Just keep in mind: Like with many other things, enticing your chickens to use something that you build instead of something they make for themselves is half the battle. You can, however, stack the deck in your favor by understanding what makes the ideal natural dust bath and recreating that same environment. If your dust bath looks and feels as good as or better than one your flock might make themselves, chances are they’ll pick yours.
So how do you make a dust bath your chickens will love? It’s pretty simple:
Decide on Dust bath size and placement
The first step in building your dust bath is to decide where you’re going to put it and how much space you have to work with.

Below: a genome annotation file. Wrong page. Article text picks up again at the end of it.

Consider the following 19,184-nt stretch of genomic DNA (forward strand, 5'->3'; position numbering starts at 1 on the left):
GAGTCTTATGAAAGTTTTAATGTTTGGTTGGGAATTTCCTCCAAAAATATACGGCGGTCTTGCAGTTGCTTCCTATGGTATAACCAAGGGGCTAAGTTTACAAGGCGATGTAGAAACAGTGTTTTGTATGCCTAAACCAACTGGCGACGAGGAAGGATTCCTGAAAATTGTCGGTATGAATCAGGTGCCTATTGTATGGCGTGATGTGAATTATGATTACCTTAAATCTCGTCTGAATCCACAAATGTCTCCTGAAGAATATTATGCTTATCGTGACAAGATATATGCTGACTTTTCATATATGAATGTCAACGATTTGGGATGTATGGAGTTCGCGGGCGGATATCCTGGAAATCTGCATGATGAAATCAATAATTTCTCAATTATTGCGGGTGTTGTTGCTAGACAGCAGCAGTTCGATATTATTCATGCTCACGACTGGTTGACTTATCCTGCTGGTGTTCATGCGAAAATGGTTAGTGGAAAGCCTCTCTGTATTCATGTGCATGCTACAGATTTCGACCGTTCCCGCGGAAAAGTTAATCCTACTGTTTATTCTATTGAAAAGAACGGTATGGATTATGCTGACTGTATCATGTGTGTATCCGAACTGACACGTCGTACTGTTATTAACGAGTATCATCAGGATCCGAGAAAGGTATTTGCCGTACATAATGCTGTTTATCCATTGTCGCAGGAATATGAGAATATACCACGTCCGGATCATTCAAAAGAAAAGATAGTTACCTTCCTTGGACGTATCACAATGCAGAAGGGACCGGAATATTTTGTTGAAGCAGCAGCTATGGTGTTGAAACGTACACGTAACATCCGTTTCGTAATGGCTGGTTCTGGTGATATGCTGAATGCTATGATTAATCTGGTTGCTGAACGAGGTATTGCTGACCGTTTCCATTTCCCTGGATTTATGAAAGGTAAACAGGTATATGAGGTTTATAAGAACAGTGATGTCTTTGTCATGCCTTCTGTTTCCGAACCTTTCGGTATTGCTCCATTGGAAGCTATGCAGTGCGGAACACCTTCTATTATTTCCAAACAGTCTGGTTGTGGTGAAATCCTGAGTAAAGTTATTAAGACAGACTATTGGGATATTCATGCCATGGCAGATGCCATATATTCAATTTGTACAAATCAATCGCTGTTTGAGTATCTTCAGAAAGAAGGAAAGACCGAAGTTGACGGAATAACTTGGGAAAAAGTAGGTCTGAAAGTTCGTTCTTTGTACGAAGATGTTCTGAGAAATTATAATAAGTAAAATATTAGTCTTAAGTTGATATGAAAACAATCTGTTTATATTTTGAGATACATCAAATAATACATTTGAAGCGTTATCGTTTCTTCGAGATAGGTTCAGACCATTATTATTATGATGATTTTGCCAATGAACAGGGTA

Chickens love to dust bathe where it’s warm, dry, and safe. Choose a spot that gets good sun throughout the day, is sheltered from strong winds, and offers some cover or protection from predators. The sun will also help warm the soil quickly on cooler days and dry it out if it’s gotten wet from rain or snow.
Plan your dust bath area to be as large as you have room for. Since dust bathing is a social activity, it’s important to leave enough room so that several chickens have space to stretch their wings and roll around without bickering or competing for space.
Choose a Dust bath container
Now that you have a spot in mind, find a container for your dust bath. It doesn’t need to be fancy or expensive; basically, you just need something that’ll contain all that lovely, loamy dirt mix so it doesn’t get kicked all over the place right away. (It will get kicked all over the place eventually, so remember that over time you’ll need to replenish the materials in your dirt bath.) Your container should also be low enough so that your chickens can easily get in and out.
Here are five easy, inexpensive ideas for containers: